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The Informed Parent

Fluids And The Athlete

by John H. Samson, M.D., F.A.A.P.
Published on Jan. 01, 2000
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Summer is here, and our children are racing around in the hot sun participating on various sports teams. Preventing dehydration must be a goal for parents and coaches on the sidelines. Having served as a high school team physician for 18 years I have heard all the myths and have seen all the fads come and go. It is time to clear the record and inform our readers on this important subject.

In many sports programs, the archaic concept that water should be used with reservation during practice and games is still promulgated by a few coaches. In the last few years, most coaches, aware of sports physiology, no longer support this dangerous idea. It is essential that players of all ages get unlimited fluid replacement during and after practice, particularly in hot, humid weather. An adolescent athlete may lose the equivalent of several liters of water while participating in a sporting event. If this fluid is not replaced, his physical strength, agility, endurance and ability to concentrate diminish greatly. All participants have to be told they need fluids and they must be allowed, and even encouraged, to drink frequently during the play period. When the athletes finish a hard game, feeling good because they took enough fluids, you'll never have to remind them again. A good way to demonstrate the fluid need is to weigh them before and after the game or practice. The weight loss is essentially all body water.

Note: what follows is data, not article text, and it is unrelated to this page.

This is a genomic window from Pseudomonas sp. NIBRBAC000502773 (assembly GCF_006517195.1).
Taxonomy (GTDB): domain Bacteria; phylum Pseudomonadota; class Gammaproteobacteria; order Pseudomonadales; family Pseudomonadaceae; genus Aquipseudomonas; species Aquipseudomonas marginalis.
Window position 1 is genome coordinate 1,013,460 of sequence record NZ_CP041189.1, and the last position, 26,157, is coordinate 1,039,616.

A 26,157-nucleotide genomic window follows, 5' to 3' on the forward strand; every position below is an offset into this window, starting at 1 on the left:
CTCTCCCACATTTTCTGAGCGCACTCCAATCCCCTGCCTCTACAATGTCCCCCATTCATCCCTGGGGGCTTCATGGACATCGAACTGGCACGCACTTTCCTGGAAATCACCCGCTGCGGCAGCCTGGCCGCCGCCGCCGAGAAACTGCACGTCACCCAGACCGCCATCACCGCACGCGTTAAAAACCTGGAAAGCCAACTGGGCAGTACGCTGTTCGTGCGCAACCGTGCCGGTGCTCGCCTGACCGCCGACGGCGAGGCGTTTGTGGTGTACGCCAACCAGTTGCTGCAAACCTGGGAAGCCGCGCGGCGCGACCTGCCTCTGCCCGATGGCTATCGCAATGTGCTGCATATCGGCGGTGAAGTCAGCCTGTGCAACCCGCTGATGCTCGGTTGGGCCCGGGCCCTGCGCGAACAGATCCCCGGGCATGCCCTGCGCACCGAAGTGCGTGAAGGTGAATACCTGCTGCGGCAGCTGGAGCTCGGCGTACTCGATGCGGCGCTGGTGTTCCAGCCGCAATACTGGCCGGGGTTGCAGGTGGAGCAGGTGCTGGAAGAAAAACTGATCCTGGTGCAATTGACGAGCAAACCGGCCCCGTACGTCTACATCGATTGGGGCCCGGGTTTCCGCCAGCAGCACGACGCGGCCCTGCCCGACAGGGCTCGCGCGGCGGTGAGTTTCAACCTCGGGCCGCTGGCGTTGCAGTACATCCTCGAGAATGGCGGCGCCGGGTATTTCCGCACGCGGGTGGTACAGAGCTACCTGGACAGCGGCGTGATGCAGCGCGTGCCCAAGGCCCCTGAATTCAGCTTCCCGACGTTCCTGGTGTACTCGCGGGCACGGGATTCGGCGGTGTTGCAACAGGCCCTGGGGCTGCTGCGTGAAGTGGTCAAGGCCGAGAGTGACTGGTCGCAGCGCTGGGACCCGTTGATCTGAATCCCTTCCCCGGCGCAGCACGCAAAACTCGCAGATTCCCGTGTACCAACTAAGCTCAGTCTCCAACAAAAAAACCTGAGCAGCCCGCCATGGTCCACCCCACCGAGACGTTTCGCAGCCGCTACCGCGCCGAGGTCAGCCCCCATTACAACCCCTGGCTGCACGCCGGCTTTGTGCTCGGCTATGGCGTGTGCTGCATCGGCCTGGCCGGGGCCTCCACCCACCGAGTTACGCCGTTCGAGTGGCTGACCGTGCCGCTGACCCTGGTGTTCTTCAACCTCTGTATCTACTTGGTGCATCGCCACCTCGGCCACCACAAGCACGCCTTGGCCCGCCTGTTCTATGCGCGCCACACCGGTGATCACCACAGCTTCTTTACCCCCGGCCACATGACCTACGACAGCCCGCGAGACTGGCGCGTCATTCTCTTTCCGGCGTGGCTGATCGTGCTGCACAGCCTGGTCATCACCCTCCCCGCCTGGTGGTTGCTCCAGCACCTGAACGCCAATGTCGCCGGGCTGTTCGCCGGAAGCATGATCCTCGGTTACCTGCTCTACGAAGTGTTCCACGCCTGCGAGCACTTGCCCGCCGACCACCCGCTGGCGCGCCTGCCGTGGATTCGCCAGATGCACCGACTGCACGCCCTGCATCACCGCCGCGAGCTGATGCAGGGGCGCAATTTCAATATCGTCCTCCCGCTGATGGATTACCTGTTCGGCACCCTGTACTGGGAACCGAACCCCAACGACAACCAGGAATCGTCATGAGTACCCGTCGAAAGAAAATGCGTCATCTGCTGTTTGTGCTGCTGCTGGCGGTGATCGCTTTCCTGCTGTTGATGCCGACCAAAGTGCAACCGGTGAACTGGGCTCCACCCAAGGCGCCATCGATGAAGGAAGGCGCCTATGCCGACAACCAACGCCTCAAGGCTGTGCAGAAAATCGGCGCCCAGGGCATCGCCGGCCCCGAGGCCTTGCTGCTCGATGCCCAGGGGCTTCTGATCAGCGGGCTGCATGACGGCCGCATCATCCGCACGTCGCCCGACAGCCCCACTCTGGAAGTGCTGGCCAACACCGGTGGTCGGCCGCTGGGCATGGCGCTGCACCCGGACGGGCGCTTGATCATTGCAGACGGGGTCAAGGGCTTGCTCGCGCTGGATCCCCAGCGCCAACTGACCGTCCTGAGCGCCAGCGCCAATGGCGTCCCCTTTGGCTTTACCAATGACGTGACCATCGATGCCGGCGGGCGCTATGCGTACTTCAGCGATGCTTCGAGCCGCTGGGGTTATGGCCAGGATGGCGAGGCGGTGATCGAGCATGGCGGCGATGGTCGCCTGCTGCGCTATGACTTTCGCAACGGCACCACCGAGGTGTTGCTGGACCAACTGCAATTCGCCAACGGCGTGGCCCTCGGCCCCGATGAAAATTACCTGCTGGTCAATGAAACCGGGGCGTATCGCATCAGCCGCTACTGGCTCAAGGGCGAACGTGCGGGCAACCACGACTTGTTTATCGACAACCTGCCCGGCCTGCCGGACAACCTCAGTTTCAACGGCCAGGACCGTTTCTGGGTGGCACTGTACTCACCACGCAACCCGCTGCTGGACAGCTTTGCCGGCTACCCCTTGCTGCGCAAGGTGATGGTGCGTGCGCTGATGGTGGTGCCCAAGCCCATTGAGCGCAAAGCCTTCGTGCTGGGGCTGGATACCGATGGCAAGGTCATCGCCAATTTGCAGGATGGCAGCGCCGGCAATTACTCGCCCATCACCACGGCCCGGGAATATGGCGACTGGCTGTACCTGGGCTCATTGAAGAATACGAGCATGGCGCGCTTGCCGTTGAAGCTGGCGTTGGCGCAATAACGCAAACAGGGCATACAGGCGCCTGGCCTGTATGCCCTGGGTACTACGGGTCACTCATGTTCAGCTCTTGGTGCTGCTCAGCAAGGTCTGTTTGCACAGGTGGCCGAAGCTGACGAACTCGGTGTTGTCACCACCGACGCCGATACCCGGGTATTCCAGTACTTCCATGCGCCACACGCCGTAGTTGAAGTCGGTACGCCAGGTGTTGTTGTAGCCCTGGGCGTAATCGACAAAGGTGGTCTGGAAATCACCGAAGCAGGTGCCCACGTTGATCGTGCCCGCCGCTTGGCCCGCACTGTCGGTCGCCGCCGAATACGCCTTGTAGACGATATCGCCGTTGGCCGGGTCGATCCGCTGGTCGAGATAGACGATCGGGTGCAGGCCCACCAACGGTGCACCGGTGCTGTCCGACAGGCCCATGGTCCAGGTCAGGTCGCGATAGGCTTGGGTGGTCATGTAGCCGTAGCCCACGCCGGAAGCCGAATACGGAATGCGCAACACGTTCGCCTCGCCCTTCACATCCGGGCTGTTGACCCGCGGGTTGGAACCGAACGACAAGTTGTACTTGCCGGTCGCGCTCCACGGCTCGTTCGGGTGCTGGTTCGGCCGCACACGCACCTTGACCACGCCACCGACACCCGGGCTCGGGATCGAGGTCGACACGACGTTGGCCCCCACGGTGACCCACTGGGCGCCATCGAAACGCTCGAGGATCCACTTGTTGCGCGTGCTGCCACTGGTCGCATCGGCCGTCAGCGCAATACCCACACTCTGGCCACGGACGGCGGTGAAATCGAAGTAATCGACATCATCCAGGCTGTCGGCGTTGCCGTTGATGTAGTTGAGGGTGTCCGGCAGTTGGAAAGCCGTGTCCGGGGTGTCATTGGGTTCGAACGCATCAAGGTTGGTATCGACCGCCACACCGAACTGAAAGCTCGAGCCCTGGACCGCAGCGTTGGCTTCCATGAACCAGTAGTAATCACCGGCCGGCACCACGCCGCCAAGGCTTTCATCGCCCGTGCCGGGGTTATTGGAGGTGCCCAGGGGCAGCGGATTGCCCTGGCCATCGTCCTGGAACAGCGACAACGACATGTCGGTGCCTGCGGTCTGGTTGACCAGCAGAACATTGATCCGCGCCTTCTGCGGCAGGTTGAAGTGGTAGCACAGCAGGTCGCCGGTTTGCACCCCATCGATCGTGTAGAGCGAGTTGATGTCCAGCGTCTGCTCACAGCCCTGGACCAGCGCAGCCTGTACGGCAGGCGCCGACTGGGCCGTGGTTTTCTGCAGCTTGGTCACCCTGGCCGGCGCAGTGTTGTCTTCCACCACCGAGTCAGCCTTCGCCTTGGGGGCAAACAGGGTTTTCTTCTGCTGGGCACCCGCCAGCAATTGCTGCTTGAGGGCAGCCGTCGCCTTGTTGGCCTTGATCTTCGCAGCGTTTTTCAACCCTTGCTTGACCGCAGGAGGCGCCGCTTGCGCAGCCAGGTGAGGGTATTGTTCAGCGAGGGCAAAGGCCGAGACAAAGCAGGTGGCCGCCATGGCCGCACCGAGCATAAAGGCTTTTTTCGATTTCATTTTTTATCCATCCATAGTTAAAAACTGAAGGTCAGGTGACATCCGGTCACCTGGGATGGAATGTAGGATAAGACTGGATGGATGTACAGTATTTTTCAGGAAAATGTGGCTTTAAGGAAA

What should a player replace this fluid with? Simple cold water is best. One need not use fancy commercial "sports drinks", carbonated sodas, fruit punches, fruit drinks or secret home formulas. If you feel compelled to use special sports drinks I would suggest diluting them half and half with cool water.

Although splashing water on the players feels good to them, it does not help replenish the body water deficit. It is not harmful to spray "tap-water" temperature water on the players during a game or practice session. Keep the ice water for internal use.

A practice I have seen more and more, at pre-high school age levels, is eating or sucking on fruit at half time. The players need water. If they want to suck on an orange, that's fine, but not at the expense of water. Salt tablets are not needed. Players do not get salt depleted if they have a routine American diet and are free of diseases like cystic fibrosis. If, for some reason, your family is on a significantly restricted salt diet, your athlete may need a regular diet during the season. Under these situations, consult the physician who prescribed the restricted sodium diet. If you are concerned that the athlete has a medical condition that predisposes to a salt losing state, discuss the matter with your child's physician.

I have seen coaches pass out vitamin C tablets before and during a game. This is not harmful unless excessive amounts are used. Is it helpful? There is no documented evidence that vitamin C intake on this basis does anything more than increase the ascorbic content of the player's urine.

Not only is dehydration dangerous, it impairs the young athlete's performance. It reduces his ability to concentrate, diminishes muscle strength, coordination and stamina. This, is turn, makes him a less productive player and more prone to injury. This is true for athletes of all ages. Dehydration can be caused by not only sports activates but hard physical labor.

Prevent dehydration by encouraging your players to satisfy their fluid needs with water. They will not over-hydrate themselves. The human body knows what it needs and, if given the chance, will maintain balance.




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